Why are the TWIs on your website different from other indices, say the (trade-weighted) U.S. Dollar Index?

As mentioned before, we consider a very large currency basket and update the weights assigned to each currency frequently, to always reflect the most up-to-date international trade flows. The U.S. Dollar Index (USDX), for example, uses only six major world currencies and does not update their weights, while its trade-weighted version published by the FED is re-weighted once a year and includes a smaller currency basket (roughly half) compared to our TWIs.

Is it really in realtime?

As close as it gets. We use realtime exchange rate data and process it to calculate TWIs as soon as it reaches our severs. However, network delays and lags may affect the realtime performance.

Where can I see the current weights?

We are working on this feature. Coming soon.

What are the shortcomings of trade-weighted indices?

Trade-weighted indices are an effective tool in measuring the exchange rate, as most international transactions entered into by countries are on account of trade. However, with the increase in globalization, the global economy is witnessing a rapid increase in capital flows. Thus, taking into account only trade flows can be an insufficient measure.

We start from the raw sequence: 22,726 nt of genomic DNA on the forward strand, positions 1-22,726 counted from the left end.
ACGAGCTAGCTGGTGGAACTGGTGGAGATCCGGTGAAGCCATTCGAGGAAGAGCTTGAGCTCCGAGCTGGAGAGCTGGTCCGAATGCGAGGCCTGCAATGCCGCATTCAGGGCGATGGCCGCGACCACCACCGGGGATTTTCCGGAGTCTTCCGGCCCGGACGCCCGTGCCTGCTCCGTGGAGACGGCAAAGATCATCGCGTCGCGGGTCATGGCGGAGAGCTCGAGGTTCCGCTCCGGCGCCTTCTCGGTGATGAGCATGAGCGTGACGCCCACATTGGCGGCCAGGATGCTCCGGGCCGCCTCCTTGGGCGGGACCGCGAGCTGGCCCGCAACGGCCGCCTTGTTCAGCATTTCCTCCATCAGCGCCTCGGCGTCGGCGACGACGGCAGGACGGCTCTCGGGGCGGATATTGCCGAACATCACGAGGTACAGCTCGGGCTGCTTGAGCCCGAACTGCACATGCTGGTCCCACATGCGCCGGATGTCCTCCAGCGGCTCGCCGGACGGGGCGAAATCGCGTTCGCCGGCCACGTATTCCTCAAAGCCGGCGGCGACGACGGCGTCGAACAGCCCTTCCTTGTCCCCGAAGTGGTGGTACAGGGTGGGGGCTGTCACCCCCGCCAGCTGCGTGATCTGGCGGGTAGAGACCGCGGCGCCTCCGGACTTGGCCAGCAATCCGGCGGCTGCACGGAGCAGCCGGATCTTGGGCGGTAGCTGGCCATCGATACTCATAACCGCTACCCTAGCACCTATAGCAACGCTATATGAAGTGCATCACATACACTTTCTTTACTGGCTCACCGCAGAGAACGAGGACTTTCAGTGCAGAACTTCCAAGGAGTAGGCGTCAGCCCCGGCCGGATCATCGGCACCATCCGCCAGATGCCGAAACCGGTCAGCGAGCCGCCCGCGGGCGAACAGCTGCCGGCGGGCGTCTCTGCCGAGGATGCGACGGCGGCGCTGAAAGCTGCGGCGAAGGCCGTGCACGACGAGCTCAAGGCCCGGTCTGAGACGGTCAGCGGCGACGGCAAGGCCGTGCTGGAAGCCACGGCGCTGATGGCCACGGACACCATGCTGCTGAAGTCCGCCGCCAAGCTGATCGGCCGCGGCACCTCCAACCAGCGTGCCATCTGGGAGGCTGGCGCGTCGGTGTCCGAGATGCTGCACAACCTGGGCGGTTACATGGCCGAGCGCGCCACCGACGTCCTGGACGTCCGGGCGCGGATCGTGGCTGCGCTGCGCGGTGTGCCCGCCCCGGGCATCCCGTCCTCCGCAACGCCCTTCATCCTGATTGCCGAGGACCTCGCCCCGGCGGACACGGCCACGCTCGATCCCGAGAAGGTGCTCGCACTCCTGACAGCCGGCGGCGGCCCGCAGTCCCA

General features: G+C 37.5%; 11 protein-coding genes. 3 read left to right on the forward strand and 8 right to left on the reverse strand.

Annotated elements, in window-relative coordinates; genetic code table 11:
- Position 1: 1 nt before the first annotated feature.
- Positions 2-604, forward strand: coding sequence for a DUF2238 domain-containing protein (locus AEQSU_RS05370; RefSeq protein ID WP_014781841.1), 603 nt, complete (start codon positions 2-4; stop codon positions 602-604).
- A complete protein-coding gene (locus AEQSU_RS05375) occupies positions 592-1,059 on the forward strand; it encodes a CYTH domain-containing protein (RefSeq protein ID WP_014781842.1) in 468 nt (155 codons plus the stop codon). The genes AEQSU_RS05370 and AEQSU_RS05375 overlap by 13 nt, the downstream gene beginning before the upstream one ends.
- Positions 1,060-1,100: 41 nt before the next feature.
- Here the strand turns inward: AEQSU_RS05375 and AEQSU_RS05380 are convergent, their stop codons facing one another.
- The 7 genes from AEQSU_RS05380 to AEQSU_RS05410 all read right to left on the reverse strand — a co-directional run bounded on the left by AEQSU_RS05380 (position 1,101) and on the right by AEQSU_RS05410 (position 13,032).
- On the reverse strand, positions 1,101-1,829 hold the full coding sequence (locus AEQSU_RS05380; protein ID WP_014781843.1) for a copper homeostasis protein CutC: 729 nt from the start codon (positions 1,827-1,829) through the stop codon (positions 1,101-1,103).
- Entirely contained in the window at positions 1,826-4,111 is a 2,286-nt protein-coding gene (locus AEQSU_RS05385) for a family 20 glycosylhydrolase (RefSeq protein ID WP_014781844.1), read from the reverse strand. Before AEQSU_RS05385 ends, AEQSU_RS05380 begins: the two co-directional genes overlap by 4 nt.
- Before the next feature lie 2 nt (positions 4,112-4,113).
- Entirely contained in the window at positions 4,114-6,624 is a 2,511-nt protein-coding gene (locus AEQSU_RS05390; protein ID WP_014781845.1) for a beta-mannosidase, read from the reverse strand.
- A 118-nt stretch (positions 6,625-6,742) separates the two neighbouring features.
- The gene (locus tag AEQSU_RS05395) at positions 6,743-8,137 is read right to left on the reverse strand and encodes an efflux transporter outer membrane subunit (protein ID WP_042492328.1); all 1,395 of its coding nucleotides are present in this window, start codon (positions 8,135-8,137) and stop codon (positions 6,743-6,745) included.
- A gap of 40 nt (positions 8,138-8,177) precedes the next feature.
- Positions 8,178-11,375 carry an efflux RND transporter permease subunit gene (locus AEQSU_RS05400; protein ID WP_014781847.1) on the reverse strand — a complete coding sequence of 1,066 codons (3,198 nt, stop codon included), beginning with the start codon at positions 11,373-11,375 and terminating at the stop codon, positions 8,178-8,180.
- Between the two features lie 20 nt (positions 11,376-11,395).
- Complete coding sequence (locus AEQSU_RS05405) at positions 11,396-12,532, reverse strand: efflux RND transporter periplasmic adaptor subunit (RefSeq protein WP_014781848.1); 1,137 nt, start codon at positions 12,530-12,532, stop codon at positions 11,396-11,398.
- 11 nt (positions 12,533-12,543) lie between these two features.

Apart from that, there is a chance of inaccurate measurement of the exchange rate on account of undervaluation of trade between countries. Some trade may go unaccounted for by Customs officials because traders try to evade duties on goods traded. This is a major drawback in the use of the trade-weighted indices.

Additionally, trade-weighted indices fall short by not taking into consideration the demand for some currencies as an international reserve asset.